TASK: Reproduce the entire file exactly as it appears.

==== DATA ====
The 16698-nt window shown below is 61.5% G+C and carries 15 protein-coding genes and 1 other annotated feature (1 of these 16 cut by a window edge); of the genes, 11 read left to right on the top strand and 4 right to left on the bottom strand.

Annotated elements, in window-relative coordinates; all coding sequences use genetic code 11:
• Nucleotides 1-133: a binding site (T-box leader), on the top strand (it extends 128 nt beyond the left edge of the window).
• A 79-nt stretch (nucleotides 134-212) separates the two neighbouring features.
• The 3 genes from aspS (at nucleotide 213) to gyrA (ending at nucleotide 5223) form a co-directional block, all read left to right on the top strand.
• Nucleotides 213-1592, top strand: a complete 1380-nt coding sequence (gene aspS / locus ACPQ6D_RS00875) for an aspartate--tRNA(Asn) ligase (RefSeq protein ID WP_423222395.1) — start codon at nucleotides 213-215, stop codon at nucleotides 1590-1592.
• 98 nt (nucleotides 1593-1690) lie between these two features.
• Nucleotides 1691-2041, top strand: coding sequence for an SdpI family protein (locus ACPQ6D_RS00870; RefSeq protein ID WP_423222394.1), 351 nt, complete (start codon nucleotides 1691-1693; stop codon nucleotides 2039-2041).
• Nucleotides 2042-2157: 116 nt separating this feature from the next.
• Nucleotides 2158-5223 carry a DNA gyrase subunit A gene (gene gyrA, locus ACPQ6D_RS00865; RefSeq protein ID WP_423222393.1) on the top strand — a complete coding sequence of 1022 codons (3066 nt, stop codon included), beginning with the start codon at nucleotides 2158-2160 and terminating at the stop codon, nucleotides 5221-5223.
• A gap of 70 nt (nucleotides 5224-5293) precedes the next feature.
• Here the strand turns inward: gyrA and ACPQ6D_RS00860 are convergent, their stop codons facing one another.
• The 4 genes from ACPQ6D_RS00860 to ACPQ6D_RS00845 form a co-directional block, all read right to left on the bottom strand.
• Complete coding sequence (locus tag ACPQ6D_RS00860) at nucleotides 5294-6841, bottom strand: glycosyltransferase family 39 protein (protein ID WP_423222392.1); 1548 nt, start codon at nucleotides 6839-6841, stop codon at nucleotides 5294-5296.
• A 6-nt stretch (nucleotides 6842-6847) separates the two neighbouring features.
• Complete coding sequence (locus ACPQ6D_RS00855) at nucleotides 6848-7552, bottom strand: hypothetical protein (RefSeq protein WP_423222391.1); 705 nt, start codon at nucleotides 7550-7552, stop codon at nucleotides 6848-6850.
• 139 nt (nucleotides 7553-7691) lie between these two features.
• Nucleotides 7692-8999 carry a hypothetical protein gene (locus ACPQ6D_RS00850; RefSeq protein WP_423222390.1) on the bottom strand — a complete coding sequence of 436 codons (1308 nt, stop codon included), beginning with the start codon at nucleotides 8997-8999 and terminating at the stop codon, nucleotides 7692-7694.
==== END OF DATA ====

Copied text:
The 16698-nt window shown below is 61.5% G+C and carries 15 protein-coding genes and 1 other annotated feature (1 of these 16 cut by a window edge); of the genes, 11 read left to right on the top strand and 4 right to left on the bottom strand.

Annotated elements, in window-relative coordinates; all coding sequences use genetic code 11:
• Nucleotides 1-133: a binding site (T-box leader), on the top strand (it extends 128 nt beyond the left edge of the window).
• A 79-nt stretch (nucleotides 134-212) separates the two neighbouring features.
• The 3 genes from aspS (at nucleotide 213) to gyrA (ending at nucleotide 5223) form a co-directional block, all read left to right on the top strand.
• Nucleotides 213-1592, top strand: a complete 1380-nt coding sequence (gene aspS / locus ACPQ6D_RS00875) for an aspartate--tRNA(Asn) ligase (RefSeq protein ID WP_423222395.1) — start codon at nucleotides 213-215, stop codon at nucleotides 1590-1592.
• 98 nt (nucleotides 1593-1690) lie between these two features.
• Nucleotides 1691-2041, top strand: coding sequence for an SdpI family protein (locus ACPQ6D_RS00870; RefSeq protein ID WP_423222394.1), 351 nt, complete (start codon nucleotides 1691-1693; stop codon nucleotides 2039-2041).
• Nucleotides 2042-2157: 116 nt separating this feature from the next.
• Nucleotides 2158-5223 carry a DNA gyrase subunit A gene (gene gyrA, locus ACPQ6D_RS00865; RefSeq protein ID WP_423222393.1) on the top strand — a complete coding sequence of 1022 codons (3066 nt, stop codon included), beginning with the start codon at nucleotides 2158-2160 and terminating at the stop codon, nucleotides 5221-5223.
• A gap of 70 nt (nucleotides 5224-5293) precedes the next feature.
• Here the strand turns inward: gyrA and ACPQ6D_RS00860 are convergent, their stop codons facing one another.
• The 4 genes from ACPQ6D_RS00860 to ACPQ6D_RS00845 form a co-directional block, all read right to left on the bottom strand.
• Complete coding sequence (locus tag ACPQ6D_RS00860) at nucleotides 5294-6841, bottom strand: glycosyltransferase family 39 protein (protein ID WP_423222392.1); 1548 nt, start codon at nucleotides 6839-6841, stop codon at nucleotides 5294-5296.
• A 6-nt stretch (nucleotides 6842-6847) separates the two neighbouring features.
• Complete coding sequence (locus ACPQ6D_RS00855) at nucleotides 6848-7552, bottom strand: hypothetical protein (RefSeq protein WP_423222391.1); 705 nt, start codon at nucleotides 7550-7552, stop codon at nucleotides 6848-6850.
• 139 nt (nucleotides 7553-7691) lie between these two features.
• Nucleotides 7692-8999 carry a hypothetical protein gene (locus ACPQ6D_RS00850; RefSeq protein WP_423222390.1) on the bottom strand — a complete coding sequence of 436 codons (1308 nt, stop codon included), beginning with the start codon at nucleotides 8997-8999 and terminating at the stop codon, nucleotides 7692-7694.